Using energy from the sun, researchers converted seawater into hydrogen peroxide (H2O2) — a fuel that can be used in fuel cells, instead of elemental hydrogen.
Hydrogen is a great medium for storing energy. It can be used as an alternative to batteries to store the excess energy from renewable energy systems like solar panels or wind turbines, and can be released from a tank to power a vehicle equipped with fuel cells. More than a decade ago, these prospects hyped the so called “hydrogen economy”. Governments and funding agencies drew up ambitious plans to develop cheaper fuel cells and to enable cars to store practicable quantities of hydrogen. In 2003, President George Bush committed $720 million to the research effort. But eventually… it all turned out to be a pipeline dream mostly because of two shortcomings: hydrogen is very expensive to store and make; from renewable sources at least.
A rather surprising study found that graphene’s imperfections can actually be used to improve fuel cell efficiency. Researchers from Northwestern University worked together with scientists of five other institutes to show that defective graphene actually works as the world’s thinnest proton channel—only one atom thick.
A team at Caltech has devised a new film coating that facilitates catalysis and electron transfer in a solar powered system that splits water into hydrogen and oxygen, which can be used as fuels. Such a system is also called an artificial leaf or solar-fuel generator because in many ways it mimics the process which plants use to convert sunlight and CO2 into oxygen and fuel (sugars, carbohydrates). The researchers make note, however, that they’re still a long way from making it commercial viable, but these sort of updates are inspiring.
A team of UK researchers led by none other but Nobel Laureate Andre Geim – one of persons involved in graphene‘s discovery in 2004 – has shown that the wondrous two dimensional material graphene can used as a proton exchange membrane in fuel cells. The find took everybody by surprise since no one expected graphene could allow protons to pass through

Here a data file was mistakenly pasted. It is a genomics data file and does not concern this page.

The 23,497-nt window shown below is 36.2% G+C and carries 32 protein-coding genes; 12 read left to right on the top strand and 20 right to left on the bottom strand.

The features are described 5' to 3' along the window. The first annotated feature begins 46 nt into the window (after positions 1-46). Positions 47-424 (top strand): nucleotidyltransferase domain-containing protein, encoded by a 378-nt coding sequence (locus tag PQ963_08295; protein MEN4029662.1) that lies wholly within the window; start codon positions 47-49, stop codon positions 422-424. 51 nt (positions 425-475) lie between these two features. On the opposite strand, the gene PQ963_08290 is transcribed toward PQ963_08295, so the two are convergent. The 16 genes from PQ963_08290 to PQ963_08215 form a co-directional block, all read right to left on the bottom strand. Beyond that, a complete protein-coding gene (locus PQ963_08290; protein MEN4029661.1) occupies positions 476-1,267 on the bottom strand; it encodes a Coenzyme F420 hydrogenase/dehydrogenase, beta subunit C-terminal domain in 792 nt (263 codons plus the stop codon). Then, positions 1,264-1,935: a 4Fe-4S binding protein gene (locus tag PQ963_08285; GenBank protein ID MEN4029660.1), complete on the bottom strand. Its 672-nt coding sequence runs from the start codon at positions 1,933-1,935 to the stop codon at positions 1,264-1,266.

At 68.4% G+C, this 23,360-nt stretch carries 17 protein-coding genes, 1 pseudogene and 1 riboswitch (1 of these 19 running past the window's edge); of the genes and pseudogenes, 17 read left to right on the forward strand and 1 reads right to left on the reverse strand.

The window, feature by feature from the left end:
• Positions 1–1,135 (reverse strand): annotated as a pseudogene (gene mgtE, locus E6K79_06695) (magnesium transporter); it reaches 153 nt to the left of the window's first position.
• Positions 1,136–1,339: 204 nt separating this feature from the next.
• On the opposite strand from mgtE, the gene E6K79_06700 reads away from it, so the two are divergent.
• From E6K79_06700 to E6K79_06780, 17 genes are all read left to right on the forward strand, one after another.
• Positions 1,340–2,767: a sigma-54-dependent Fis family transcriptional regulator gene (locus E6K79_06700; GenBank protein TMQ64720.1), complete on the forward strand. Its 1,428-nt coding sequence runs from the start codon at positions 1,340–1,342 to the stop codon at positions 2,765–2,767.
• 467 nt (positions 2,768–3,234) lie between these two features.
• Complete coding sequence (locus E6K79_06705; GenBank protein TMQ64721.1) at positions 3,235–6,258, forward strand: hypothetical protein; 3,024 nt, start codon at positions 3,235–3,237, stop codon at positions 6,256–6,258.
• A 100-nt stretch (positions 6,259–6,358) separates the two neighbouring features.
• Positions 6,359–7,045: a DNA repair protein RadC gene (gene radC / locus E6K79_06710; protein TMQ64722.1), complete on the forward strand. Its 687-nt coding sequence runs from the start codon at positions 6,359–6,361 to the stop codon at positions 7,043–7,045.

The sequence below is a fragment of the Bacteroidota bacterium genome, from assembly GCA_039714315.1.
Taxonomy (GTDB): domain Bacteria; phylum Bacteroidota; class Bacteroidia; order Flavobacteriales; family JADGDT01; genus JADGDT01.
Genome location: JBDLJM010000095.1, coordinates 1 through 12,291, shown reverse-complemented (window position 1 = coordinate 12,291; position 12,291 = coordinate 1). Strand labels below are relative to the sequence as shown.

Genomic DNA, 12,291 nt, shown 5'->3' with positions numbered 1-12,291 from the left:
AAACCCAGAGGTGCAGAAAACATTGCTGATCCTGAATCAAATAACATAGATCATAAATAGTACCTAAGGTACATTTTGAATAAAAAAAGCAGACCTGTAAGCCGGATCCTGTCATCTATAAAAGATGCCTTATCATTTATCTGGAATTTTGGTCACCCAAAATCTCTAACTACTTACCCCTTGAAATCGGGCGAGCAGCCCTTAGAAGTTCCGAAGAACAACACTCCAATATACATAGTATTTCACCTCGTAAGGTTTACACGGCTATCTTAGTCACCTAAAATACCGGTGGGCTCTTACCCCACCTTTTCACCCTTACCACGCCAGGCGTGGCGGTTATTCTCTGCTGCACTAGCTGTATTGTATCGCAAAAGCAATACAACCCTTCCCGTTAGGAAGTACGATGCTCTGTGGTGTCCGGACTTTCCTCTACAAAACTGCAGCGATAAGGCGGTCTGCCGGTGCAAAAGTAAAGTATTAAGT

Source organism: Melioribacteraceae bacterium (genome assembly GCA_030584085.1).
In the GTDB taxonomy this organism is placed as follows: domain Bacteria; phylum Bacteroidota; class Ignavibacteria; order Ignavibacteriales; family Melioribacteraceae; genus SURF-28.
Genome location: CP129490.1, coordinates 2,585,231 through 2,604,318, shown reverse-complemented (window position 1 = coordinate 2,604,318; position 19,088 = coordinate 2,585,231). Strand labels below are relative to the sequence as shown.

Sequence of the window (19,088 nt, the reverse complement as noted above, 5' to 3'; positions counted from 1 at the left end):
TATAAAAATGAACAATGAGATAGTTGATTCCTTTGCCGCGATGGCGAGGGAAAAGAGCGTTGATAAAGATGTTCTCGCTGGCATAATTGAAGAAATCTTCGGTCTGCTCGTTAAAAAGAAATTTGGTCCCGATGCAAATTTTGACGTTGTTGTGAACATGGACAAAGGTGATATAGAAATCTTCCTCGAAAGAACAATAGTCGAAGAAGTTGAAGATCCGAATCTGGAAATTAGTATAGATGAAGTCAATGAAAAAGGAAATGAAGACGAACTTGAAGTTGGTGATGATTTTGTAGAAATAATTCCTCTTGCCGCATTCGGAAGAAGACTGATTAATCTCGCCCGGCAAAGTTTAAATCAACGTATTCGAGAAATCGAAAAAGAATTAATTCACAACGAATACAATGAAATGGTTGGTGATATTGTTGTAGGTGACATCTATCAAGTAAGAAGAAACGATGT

Researchers at University of Utah have demonstrated for the first time a working biological fuel cell that uses enzymes to convert jet fuel into electricity; all at room temperature. Fuel cells are much cleaner and efficient at producing energy than internal combustion engines – theoretically, fuel cells can be up to four times more efficient since the energy conversion is electrochemical
Renewable energy is clean, getting cheaper by the day and in many respects becoming more efficient thanks to rapid advancements coming from the world’s top-notch labs. It has one major drawback – storage. Before people can find a clever and cost-effective way to store all of that excess energy from wind and solar farms, chances have it that very few
In the future, your saliva might power key microelectronics. Researchers at Penn State have devised a micro-sized microbial fuel cells that is power by the organic materials and bacteria present in saliva. The power generated by the tiny fuel cell is very small, though, so don’t expect charging your phone by spitting in it any time soon. It is enough,
One of the biggest arguments against renewable energy deployment on the truly massive scale is their unreliability. Justly so, wind doesn’t always blow at desired velocities and the sun fluctuates in sunshine throughout the day. With this in mind, if you don’t have a back-up storage medium, intermittent renewables will always be an alternative – second place to fossil power
Fuel cells are absolute wonders of technology – electrochemical systems that directly convert the chemical energy of a fuel (hydrogen and oxygen) into electricity and heat. There’s no combustion, and consequently fuel cells aren’t limited by the same thermodynamic cycles as a typical heat engine. A theoretical efficiency of 70% is thus reached – which is staggering compared to burning
There’s been a lot of praise and finger pointing alike around the hydrogen economy, and whether or not fuel cells can be scaled to reasonable levels i.e. becoming actually useful. There are a lot of problems with fuel cells in terms of their economy. Fuel cells are some of the most efficient energy converters current technology has fostered so far,